This guest post is brought to you by Alex and Real Business Rescue.
At some point in your life you may consider an opportunity to work for yourself. While many people think about the benefits of being self employed, running their own business and taking more control over their future, they fail to think about the benefits of staying employed. It is important to consider the pros and cons of both to make sure your decision is right for you and your family. According to The Real Business Rescue Experts you should consider the following before making that all important decision.
The Job Security
The majority of the time there is more job security when you are employed. The directors or business owners will hire people when there are vacancies and know when their cash flow and profits are struggling. Those who are self employed run the risk of losing out on money because they struggle to find clients.
However, this has changed in recent years. There are now many large businesses closing and employed people are finding themselves made redundant but with a prospect of no payout available. They cannot control the way that the business is run to help improve the profits while being self employed they would have more capabilities in gaining new clients, new lines of work and changing the way the budget is divided.
Holiday, Maternity/Paternity and Sick Pay
Someone who is employed is entitled to a set amount of holiday pay each year – at least 28 days including bank holidays for the full-time employed. There is also the benefit of statutory maternity/paternity pay and sick pay should a person become unable to work. This means that a person can take time off without worrying too much about their income.
Someone who is self employed does not have these benefits. While it is possible to take out insurance in times of sickness and there is a maternity allowance available, there is no holiday entitlement. If you want to take the time off work for a holiday, you will have to do it knowing that you will not earn anything for the time being, which could stop you from enjoying your time off. It leads to many self employed people suffering from burnout, especially in the earlier months.
However, you can take time off when you want as a self employed person. There is nobody to answer to or ask for the time off – unlike how you ask an employer and are not guaranteed the dates, depending on when others have asked for time off. You can arrange a longer period of time off for a longer holiday but you will need to think about how you will get your clients or customers back when you return.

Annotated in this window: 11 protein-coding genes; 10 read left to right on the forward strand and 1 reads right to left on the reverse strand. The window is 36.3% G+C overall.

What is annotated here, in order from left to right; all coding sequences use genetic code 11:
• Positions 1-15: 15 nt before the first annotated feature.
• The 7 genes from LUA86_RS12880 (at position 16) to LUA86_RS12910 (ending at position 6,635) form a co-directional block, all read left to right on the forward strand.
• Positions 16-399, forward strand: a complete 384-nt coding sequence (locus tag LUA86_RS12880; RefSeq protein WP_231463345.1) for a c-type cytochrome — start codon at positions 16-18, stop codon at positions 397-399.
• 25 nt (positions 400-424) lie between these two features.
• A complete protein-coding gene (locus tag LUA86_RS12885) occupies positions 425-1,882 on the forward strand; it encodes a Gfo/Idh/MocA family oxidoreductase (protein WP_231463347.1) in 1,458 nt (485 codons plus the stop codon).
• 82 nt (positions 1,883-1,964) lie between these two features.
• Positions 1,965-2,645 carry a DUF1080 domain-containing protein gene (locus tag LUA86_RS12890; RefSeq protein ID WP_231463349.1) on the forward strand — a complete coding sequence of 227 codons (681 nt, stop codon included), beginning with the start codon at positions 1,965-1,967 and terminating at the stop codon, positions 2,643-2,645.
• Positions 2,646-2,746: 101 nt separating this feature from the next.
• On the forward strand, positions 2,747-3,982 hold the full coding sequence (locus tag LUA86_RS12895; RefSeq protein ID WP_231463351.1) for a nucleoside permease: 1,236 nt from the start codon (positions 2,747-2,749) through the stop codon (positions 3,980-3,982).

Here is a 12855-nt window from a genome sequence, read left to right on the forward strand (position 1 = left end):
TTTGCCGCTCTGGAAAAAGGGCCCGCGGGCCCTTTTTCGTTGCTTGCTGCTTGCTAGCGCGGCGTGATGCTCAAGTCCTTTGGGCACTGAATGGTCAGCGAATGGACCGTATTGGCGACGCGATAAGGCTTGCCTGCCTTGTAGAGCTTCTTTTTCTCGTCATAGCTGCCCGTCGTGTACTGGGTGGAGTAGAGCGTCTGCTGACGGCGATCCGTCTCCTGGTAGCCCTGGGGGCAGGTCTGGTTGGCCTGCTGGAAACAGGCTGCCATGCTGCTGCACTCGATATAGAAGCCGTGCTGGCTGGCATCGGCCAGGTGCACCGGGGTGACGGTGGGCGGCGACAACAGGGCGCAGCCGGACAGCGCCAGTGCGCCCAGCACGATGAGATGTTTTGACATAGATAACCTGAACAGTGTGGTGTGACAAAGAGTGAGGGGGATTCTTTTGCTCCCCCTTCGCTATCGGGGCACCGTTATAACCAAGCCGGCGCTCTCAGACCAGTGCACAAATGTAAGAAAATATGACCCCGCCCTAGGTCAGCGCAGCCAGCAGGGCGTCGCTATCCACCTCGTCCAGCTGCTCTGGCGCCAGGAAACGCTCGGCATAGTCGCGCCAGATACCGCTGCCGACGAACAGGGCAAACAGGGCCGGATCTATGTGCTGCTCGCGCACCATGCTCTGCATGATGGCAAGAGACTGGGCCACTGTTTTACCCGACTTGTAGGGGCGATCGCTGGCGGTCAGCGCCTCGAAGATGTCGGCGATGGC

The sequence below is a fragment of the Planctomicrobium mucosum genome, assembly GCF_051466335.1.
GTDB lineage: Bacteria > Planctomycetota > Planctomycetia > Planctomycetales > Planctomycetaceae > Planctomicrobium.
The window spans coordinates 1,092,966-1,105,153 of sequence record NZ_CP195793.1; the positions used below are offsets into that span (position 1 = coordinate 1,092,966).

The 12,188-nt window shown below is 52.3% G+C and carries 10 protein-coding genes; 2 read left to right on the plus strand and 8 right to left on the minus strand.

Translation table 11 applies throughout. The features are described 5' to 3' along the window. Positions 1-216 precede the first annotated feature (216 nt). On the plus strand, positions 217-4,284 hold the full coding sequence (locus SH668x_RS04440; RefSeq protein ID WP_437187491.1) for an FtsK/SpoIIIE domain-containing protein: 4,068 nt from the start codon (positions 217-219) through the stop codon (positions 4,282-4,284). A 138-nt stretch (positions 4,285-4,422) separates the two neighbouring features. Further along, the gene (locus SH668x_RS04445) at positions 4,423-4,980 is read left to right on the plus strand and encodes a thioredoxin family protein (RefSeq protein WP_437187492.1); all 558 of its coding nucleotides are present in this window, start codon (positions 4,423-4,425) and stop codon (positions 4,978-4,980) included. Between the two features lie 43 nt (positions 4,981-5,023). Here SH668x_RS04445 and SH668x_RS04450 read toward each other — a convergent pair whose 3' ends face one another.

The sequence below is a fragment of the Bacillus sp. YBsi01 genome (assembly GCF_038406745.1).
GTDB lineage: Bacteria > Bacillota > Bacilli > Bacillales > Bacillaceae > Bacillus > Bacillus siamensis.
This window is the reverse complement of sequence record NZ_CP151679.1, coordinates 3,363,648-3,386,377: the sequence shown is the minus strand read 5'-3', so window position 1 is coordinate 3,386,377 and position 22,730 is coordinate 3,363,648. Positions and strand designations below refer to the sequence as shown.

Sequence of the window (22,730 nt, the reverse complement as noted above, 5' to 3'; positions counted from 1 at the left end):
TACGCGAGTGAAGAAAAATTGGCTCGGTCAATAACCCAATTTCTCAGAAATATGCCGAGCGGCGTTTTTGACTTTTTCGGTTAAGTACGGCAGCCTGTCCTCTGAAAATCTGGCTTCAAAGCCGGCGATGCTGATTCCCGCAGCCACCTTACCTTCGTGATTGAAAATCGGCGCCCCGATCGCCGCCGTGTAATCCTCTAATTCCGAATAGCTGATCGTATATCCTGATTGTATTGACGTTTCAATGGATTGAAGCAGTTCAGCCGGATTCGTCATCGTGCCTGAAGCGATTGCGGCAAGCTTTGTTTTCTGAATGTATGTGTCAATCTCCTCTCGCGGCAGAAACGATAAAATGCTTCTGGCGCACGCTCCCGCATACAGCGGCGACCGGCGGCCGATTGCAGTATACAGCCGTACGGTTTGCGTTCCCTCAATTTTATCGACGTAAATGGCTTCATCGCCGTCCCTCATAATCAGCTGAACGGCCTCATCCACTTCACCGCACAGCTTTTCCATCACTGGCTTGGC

Ratio of Hours Worked and Money Earned
When you are employed you are contracted to a set amount of hours for a set amount of pay. You are entitled to minimum wage but the contract will limit the amount that you can earn each year. When you are self employed you have the potential to earn much more but work less time. You have control over the amount you charge for services or products and the number of hours you choose to work per day.
You have more freedom when you are self employed. You can take extra days off a week; unlike only having two per week if you are full-time employed. You can choose to work half days to spend more time with your family or work longer hours to make up for a week off; but you know that you are always earning when you work. When you are employed, you run the risk of doing overtime but not earning for it; you accumulate the time back to take at a later date.
The Type of Work You Do
Those who are self employed usually find something that they enjoy doing. It makes them want to do more and means that they are more likely to want the jobs to go well and the business to succeed. Those who work for someone else will not necessarily feel an enjoyment for their work; they may not be passionate about the area of business. Many simply have the job so that they can keep earning money for their family.
There are pros and cons to both types of work. The financial security and having paid holidays may be the ice breaker for some while being able to love their work and have the opportunity to earn more for fewer hours may be it for another. It is important to consider the needs for your family and talk to everyone involved before making the decision.
Alex writes many business related articles for Real Business Rescue. Over the past year she has covered topics relating to HMRC, VAT, Corporation Tax as well as a wide spread of information relating to business insolvency. Real Business Rescue are corporate insolvency experts who offer free advice and support to company directors
img credit: Day 339: Only for Now By quinn.anya, on Flickr